The FSG Reading Series with Ian Frazier

Ian Frazier recently read from his new book Travels in Siberia at the Russian Samovar in New York City.

Some of you may remember Frazier from his bestseller Great Plains; others may remember him from those New Yorker pieces that make you laugh so hard your mouth hurts. (“The New Poetry” from Lamentations of the Father is a favorite of mine.)


Ian Frazier is the author of Great Plains, On the Rez, and Dating Your Mom, among other works, all published by Farrar, Straus and Giroux. A frequent contributor to The New Yorker, he lives in Montclair, New Jersey.

See Also:

Ian Frazier and Roy Blount Jr. (Alphabet Juice) read at KGB Bar November 16th

Ian Frazier appears on The Colbert Report November 17th

The FSG Reading Series with Paul Murray and Rachel DeWoskin December 6th

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  • Ian Brown

    I’m trying to invite Ian Frazier to give a public talk this July in Banff, Alberta, at the Banff School for the Fine Arts, is there any chance you can pass the letter below along to him? Or tell me how I can get it to him? many thanks.

    Ian Brown

    Dear Ian Frazier:

    My name’s Ian Brown: I work as a roving feature writer for the Toronto Globe and Mail, but in July I take a month to be chairperson of the Literary Journalism Program at the Banff Centre for the Arts.

    I’m writing to ask if you’ll come to Banff, Alberta, in July, to speak to give a public talk. Needless to say I’m a big fan of your work.

    The Banff Centre for the Arts is in Banff National Park, in the Canadian Rocky Mountains about an hour and a half west of Calgary. The Centre has been around for 50 years, and is one of the country’s important incubators of work and talent. The Literary Journalism program has been around for 25 years, and was endowed by publishers and the government to give established nonfiction writers some space and time and money to finish bigger works. It’s limited to 8 participants (we get between 50 and 100 applications every year, from all over the world), who are paid to spend a month in the mountains to work on and finish a piece of (we hope publishable) non-fiction. One of the best parts of the job, for me, is that I get to invite writers and editors I admire–long-form non-fiction writers and editors, that is– to come and give a talk at the Banff Centre.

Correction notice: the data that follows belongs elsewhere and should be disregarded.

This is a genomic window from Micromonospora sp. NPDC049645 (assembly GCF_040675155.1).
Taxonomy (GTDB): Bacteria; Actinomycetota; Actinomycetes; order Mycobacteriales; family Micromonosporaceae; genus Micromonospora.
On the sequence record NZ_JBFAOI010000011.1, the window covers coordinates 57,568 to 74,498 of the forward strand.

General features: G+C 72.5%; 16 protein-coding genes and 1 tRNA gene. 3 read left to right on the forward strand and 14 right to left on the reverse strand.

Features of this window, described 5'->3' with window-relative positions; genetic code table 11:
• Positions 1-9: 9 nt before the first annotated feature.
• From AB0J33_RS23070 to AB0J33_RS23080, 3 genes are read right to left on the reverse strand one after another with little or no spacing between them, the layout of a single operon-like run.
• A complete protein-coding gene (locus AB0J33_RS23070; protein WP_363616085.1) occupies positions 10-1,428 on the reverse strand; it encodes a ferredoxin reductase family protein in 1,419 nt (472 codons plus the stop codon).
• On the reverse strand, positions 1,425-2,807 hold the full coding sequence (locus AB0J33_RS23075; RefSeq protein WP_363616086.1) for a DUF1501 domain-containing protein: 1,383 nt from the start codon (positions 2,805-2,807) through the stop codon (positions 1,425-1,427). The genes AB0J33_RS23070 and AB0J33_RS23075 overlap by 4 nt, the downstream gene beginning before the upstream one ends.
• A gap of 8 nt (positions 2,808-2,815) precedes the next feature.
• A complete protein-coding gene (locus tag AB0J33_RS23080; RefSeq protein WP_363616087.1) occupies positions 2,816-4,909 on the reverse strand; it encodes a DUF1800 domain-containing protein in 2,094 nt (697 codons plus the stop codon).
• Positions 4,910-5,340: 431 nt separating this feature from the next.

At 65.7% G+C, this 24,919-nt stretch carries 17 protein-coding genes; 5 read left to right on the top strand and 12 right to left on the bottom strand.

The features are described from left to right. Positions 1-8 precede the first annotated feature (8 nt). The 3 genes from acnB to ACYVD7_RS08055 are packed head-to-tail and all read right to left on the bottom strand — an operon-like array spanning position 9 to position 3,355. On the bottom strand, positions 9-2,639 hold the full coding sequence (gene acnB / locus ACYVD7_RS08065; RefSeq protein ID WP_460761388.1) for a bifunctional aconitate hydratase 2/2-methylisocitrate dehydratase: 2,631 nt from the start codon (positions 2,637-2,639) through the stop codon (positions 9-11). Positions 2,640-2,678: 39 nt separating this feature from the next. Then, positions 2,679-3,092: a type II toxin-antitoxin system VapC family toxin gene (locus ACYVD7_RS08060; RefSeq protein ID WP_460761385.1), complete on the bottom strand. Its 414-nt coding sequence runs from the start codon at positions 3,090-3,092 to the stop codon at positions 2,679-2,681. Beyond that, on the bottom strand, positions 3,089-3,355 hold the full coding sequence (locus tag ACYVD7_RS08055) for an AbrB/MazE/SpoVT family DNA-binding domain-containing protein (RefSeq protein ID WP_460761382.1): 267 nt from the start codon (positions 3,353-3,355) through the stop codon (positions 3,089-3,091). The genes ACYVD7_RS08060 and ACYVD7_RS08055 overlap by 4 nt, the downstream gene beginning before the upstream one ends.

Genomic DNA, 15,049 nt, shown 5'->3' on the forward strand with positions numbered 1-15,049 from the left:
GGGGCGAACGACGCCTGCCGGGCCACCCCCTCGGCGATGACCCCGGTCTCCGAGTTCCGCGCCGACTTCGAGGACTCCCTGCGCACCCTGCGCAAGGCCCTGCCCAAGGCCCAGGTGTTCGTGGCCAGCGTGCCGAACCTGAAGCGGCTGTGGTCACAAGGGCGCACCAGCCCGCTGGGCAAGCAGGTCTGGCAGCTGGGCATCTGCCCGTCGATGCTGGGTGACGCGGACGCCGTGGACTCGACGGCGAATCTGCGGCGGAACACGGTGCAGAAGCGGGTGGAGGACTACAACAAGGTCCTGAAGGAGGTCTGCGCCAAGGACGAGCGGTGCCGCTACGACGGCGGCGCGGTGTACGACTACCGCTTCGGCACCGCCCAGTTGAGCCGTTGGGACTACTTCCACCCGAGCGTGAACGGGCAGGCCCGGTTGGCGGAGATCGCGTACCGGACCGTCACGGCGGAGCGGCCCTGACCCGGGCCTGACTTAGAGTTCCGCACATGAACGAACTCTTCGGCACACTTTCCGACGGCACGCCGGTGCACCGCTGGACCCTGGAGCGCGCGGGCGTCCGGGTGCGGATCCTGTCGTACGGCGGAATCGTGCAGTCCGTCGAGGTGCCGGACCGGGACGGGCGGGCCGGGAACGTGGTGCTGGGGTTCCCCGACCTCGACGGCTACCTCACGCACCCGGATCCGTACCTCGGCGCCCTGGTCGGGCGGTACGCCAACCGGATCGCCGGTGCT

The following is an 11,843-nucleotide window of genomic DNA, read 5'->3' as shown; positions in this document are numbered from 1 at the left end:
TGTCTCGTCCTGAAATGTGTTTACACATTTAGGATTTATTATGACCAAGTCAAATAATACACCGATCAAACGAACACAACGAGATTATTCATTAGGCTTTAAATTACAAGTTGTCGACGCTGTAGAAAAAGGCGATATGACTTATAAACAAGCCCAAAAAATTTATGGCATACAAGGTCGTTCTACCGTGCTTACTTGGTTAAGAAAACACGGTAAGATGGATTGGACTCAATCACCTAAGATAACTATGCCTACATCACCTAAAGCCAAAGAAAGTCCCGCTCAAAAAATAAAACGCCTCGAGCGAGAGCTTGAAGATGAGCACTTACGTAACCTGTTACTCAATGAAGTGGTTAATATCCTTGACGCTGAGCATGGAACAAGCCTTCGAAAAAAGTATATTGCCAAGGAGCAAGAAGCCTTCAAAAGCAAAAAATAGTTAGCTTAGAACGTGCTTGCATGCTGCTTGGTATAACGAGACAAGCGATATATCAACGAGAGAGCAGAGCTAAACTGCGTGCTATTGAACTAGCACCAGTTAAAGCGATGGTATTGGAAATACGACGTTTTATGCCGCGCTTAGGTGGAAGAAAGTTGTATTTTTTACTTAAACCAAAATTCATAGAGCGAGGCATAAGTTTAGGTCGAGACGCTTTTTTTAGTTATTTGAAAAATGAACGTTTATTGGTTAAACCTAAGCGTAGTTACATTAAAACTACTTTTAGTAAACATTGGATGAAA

The talks are 40 minutes long, followed by 20 minutes worth of questions from the audience, and are well attended by the Banff public as well as by the international artists (painters, composers, opera singers, actors, writers, musicians, set designers, dancers) in residence at the Centre. That means a crowd of between 200 and 400 people.

    The gig itself is pretty painless: the lecture can be as formal or as informal as you like, on any subject, as long as it pertains to the general theme of non-fiction writing, and what you have written and edited. I can’t think of anyone who’d be more interesting to listen to on the subject than you.

    We fly you out and back (your partner can come too, if you want); put you up in one of the Centre’s first-class suites; feed you good food; and encourage you (though it’s not required) to stay for a couple of days, so you can go hiking and rafting and biking, or just plain wander around the Centre and meet accomplished and varied artists. The joint is packed with great stories.

    We’ll also pay you $4000 (Canadian!). In return we ask that you give the lecture and answer the audience’s questions; and that you attend an informal cocktail party and chat, for an hour or so, with our eight participants. You can read their stuff if you want to, but you don’t have to. A lot of people who have given the lecture have had an astonishingly good and rewarding time: they include Michael Ondaatje and Lawrence Weschler and Paul Tough (Whatever It Takes: Geoffrey Canada’s Quest to Change Harlem and America).

    Any chance? I think I can promise that you’d like it. We’ll set up all the details and travel. It’s a gorgeous part of the world, and a keen crowd.

    I hope this interests you. In the meantime, happy new year, and I look forward to hearing from you.


    Ian Brown

    Feature Writer
    The Globe and Mail
    444 Front Street West
    Toronto, Ontario
    Canada M5V 2S9

    416 585 5170 office
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